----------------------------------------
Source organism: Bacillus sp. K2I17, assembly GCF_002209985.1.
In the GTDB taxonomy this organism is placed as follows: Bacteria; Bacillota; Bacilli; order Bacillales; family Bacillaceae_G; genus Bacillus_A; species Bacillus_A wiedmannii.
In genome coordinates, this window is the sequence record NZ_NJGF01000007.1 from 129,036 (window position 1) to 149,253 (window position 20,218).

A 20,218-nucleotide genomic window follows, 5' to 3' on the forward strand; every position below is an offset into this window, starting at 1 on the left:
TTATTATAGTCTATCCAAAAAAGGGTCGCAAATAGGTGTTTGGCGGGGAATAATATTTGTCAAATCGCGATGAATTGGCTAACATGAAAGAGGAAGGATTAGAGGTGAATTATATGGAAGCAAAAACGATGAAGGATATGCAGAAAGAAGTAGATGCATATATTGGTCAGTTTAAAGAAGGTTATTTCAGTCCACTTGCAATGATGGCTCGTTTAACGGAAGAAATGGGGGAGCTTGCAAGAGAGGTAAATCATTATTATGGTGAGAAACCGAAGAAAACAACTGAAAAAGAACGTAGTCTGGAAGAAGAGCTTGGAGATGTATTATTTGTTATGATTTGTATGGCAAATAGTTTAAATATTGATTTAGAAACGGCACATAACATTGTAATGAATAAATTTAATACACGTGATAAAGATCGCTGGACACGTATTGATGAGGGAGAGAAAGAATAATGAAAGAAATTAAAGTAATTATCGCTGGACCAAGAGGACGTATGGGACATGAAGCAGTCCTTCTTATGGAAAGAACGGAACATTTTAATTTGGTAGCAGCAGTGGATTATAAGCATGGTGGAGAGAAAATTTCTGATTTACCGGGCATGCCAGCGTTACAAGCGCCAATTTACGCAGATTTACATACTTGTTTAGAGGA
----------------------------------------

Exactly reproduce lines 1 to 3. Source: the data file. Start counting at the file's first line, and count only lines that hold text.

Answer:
Source organism: Bacillus sp. K2I17, assembly GCF_002209985.1.
In the GTDB taxonomy this organism is placed as follows: Bacteria; Bacillota; Bacilli; order Bacillales; family Bacillaceae_G; genus Bacillus_A; species Bacillus_A wiedmannii.
In genome coordinates, this window is the sequence record NZ_NJGF01000007.1 from 129,036 (window position 1) to 149,253 (window position 20,218).